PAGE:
Anyway, during the run, I resumed my consumption of Clif Shots and Clif Bloks, but also worked in some grapes and bananas from the aid station. I needed a lot of water during the run. The sun was out in full force and the fresh blacktop was baking hot. I also liked the sponges that were handed out at the aid stations. They were very refreshing. I continued to pick off people during the run. My first half split was a respectable 1:44:33, but I ended up giving up 10 minutes in the second half. I closed the Ironman with a 3:39:11 marathon. You have to love chip timing. In the business world, I love data. In the sports world, I love it even more.
|SWIM SPLIT 1: 1.2 mi||1.2 mi (35:20)||1:51/100m|
|SWIM SPLIT 2: 2.4 mi||1.2 mi (38:15)||2:00/100m|
|TOTAL SWIM: 2.4 mi||2.4 mi (1:13:35)||1:56/100m||1023||180|
|BIKE SPLIT 1: 36 mi.||36 mi. (1:32:11)||23.43 mph|
|BIKE SPLIT 2: 56 mi.||20 mi. (1:09:26)||17.28 mph|
|BIKE SPLIT 3: 92 mi.||36 mi. (1:45:39)||20.44 mph|
|BIKE SPLIT 4: 112 mi.||20 mi. (1:14:54)||16.02 mph|
|TOTAL BIKE||112 mi. (5:42:10)||19.64 mph||328||66|
|RUN SPLIT 1: 13.1||13.1 mi. (1:44:33)||7:58/mile|
|RUN SPLIT 2: 26.2 mi||13.1 mi. (1:54:38)||8:45/mile|
|TOTAL RUN||26.2 mi. (3:39:11)||8:21/mile||163||28|
With all of the emphasis on time, I have to pause and reflect on the accomplishment. I had a great experience, and so did Debbie and Shep. Everyone at home and at Horst Engineering has been a huge support during my training and build up phase. I’ve raced a lot in a 20+ year athletic career. After last year’s suffering (illness and fatigue), I actually cut back and reassessed. That is what led me to do this Ironman. I learned that rest is very important. I always knew it, but didn’t admit it. Age does slow you down. I’m blessed to still have a lot of great athletic years ahead of me, and I don’t want to waste them.
I had put Ironman on my “to do” list years ago, only to strike it from the list after running my first road marathon at Disneyworld in 2004. Running that race on pavement destroyed my legs and I promptly dropped Ironman from my future plans. Things change. Though I never ran another road marathon, I increasingly did more long distance trail running, working up to nearly 40 miles. In my family, that is considered a short run. As long as I was running trails, I recovered from the efforts with only modest muscle damage. Coming into 2009, I needed a change of pace. I have bounced from cross country running to road cycling to mountain biking to adventure racing to trail running and back. In recent years, I have frequently altered my regimen in order to remain interested in the training and lifestyle required to maintain top athletic performance. Last winter, I decided to to start swimming seriously, not realizing how beneficial it would be. Naturally, my shoulders and back have experienced a new type of soreness, but the positive cardiovascular effects of swimming have been a huge benefit to both my cycling and running fitness. I loved my early 20’s when I could pile on a bunch of miles, show up at a bike race, get results, and have fun. However, given the demands of family and work, I think I’m in better shape now than ever.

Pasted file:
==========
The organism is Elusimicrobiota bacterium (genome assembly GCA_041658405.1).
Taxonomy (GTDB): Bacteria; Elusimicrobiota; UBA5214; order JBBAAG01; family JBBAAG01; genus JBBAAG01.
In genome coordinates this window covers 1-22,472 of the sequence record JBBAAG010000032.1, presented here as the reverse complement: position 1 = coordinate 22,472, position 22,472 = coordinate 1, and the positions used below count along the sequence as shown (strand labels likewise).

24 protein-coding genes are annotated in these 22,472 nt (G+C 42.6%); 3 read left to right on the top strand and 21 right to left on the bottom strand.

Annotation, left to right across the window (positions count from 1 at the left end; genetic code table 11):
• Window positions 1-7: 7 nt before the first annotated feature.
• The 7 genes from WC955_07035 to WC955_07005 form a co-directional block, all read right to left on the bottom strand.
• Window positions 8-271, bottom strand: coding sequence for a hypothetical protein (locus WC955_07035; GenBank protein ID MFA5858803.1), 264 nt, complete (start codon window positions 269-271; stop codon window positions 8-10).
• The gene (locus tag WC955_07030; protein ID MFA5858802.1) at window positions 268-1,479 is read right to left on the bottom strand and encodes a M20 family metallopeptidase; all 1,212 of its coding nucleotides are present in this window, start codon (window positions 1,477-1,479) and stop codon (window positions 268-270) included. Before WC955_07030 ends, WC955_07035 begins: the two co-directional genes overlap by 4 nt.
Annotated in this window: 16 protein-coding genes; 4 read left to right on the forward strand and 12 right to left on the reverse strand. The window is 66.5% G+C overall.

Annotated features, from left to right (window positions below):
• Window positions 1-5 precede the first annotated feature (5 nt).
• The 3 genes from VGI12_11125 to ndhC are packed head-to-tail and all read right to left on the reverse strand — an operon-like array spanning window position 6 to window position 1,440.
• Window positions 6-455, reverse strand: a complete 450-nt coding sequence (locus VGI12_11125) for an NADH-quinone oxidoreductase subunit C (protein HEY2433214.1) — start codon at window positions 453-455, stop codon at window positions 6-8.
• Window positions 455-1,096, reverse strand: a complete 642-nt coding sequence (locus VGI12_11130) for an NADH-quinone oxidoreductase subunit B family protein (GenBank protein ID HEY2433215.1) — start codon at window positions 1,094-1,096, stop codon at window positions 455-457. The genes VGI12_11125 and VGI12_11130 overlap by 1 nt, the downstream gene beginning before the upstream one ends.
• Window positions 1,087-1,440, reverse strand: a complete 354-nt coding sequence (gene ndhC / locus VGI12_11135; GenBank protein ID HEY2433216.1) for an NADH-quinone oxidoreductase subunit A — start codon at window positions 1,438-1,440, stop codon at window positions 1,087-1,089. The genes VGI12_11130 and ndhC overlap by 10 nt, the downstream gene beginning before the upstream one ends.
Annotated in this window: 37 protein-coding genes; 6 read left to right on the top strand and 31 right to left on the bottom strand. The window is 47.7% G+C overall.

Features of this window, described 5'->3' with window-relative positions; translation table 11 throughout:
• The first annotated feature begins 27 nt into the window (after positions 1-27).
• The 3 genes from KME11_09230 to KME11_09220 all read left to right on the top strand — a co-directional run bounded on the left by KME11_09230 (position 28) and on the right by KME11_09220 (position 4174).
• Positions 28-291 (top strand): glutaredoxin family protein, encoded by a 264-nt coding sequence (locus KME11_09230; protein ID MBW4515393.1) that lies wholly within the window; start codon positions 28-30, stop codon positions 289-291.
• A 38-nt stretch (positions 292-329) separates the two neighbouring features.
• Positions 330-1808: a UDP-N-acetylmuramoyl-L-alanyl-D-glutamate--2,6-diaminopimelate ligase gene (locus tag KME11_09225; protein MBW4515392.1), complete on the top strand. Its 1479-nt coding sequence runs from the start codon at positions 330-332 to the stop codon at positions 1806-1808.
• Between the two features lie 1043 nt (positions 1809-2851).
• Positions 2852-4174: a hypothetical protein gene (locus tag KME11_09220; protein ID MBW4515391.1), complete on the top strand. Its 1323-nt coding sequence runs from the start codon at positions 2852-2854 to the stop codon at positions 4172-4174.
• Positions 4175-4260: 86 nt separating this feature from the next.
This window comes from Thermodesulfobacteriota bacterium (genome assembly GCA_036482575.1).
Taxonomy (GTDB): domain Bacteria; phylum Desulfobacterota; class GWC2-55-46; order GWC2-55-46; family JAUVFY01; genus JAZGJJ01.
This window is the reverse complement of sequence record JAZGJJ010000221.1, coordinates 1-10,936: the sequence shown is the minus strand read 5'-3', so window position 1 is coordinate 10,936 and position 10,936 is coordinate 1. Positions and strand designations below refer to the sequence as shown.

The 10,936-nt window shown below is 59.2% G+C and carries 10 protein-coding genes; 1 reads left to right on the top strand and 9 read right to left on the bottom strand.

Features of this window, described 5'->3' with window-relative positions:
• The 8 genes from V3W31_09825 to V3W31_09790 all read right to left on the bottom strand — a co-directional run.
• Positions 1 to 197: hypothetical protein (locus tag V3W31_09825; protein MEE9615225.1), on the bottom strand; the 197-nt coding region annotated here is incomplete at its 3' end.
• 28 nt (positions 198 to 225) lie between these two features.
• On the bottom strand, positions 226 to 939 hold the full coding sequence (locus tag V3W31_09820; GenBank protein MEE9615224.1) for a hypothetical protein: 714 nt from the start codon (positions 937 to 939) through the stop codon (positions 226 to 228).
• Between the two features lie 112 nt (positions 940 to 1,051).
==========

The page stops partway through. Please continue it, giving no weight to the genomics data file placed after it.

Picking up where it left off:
If I never do another Ironman, then there are no regrets, because I’ve discovered swimming. However, I think I’ve got the bug. The Ironman World Championships in Kona do seem like a long shot, but setting goals is something I’m used to. I’ve got to recover from the most recent thrashing before I decide to up the ante. After the race, I was all smiles, but by the time we got back to the hotel room, I couldn’t hold my head up. I was shot. I managed to wash up and we went for dinner down the street. I was only able to get three bites of my dinner in before I got nauseous. Deb and Shep took care of the bill and I headed to bed. I was out for nearly five hours before waking up around 11:40 P.M. I was famished. Deb was quite helpful, in that she had brought my entire dinner back and put it on ice. I ate every morsel while listening to the Ironman finish line party at the oval. You could hear the announcer whipping the crowd into a frenzy as the last finishers straggled onto the oval. I was soaking it all up, from my fourth floor hotel room. It was a cool feeling. The same race I had finished, more than six hours earlier, was close to ending and people were still out there struggling to finish. What a battle it must have been. I can’t imagine being on that course for 17 hours.
So, overall, I am very pleased with the outcome. Whether you are one of the professionals, a top amateur, or one of the thousands of folks just looking to finish; you can’t wing an event like this. You have to prepare and focus. That is part of the allure. The other part of the allure is being there with all of the other athletes and their families. As overproduced and melodramatic as Ironman seems, I think it is pretty cool.